But if you're reading this review you most likely already have your own firm opinion of the film (and probably aren't too happy with me at the moment) and are looking for information on the DVD bonus features, so here goes. I'll start with the features that are directly carried over from the pervious DVD release.

First off there's two of Burton's early short films made for Disney, the stop-motion animated Vincent and the live-action Frankenweenie. Frankenweenie, the story of a young Victor Frankenstein bringing his deceased dog back to life, sports an "all new intro" for this DVD wherein Burton mentions that he's beginning work on a feature-length stop-motion animated version of the story (which I assume will be released by Disney and otherwise wouldn't be mentioned on a Disney DVD). Vincent is a short stop-motion animated cartoon that stylistically shows a lot of foreshadowing of Nightmare.

There's also a storyboard-to-film comparison, still gallery of "the Worlds of Tim Burton's Nightmare Before Christmas", a handful of deleted scenes, trailers, posters, and the very early-'90s-looking behind-the-scenes documentary "the Making of Tim Burton's Nightmare Before Christmas" that round out the features directly carried over from the previous DVD release.

So what's new on this new DVD release? Well aside from some really nifty new menu animations (seriously), there's a new feature-length audio commentary supplied by Burton, Elfman and director Henry Selick (the previous DVD had only commentary by Selick). In it, the focus seems to rely mainly on Elfman as he narrates his way through each of his songs.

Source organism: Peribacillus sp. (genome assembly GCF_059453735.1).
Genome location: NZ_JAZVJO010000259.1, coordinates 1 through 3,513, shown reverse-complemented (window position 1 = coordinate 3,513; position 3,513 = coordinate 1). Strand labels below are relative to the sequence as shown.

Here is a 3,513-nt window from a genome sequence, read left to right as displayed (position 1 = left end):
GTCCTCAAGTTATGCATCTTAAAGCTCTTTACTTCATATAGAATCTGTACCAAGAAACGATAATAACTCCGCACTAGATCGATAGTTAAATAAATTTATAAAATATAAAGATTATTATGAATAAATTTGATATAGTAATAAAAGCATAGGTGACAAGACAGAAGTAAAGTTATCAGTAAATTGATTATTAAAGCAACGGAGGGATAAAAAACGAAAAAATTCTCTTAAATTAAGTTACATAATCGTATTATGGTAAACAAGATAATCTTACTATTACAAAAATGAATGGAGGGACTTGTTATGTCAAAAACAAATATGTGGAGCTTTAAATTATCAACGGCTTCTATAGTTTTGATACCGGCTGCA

Tim Burton's original poem, upon which the film is based, is animated in a Flash-animation style and narrated by Christopher Lee. Listening to the original story actually cleared up some of the plot holes for me in the feature film version (like, why does Santa forgive Jack so easily after Skellington arranged his kidnapping and why does Santa deliver Christmas snow to Halloweentown?). I have to say that, from a pure storytelling point of view, I actually preferred the conciseness of the poem to the film, so it's well worth watching.

The new packaging for the 2-disc set features a cool framed 3D rendering of Jack built into the front of the box, which looks neat on a DVD shelf, assuming you have the room for it. There's also a "digital copy" of the film inside on an unmentioned third disc, though it only served to freeze my computer when I tried to use it.

By far, though, the greatest of the new features in the 2-disc Collector's Edition is "What's This? Jack's Haunted Mansion Holiday Tour." Perhaps it's just the theme park nut in me, but I really loved this new feature, an exhaustive peek into the holiday make-over of Disneyland's Haunted Mansion. There's an "On Track" feature which allows DVD viewers to experience a ride on the Nightmare Before Christmas version of Disneyland's Haunted Mansion with the actual narration and optional pop-up trivia about the ride. Then there's an "Off Track" feature wherein the creators of the holiday overlay discuss in detail the changes made to the ride every year in a scene-by-scene manner. It's a surprisingly lengthy and wonderfully in-depth tour of a great attraction that many folks don't get the chance to experience for themselves. This bonus feature alone was, for me, worth the upgrade from the previous DVD release. Only the constant "back to the tour" unnecessary titles that populate the "Off Track" feature serve to make the documentary feel as long as it is.

So, is the new 2-disc Collector's Edition of Tim Burton's The Nightmare Before Christmas for you? Hopefully I've given you enough information to decide for yourself, if you already have Nightmare on DVD, if you'll want to upgrade to the new edition. If you don't have the film already in your DVD collection, this is a great purchase and, lackluster songs aside, a great movie for late-in-the-year viewing.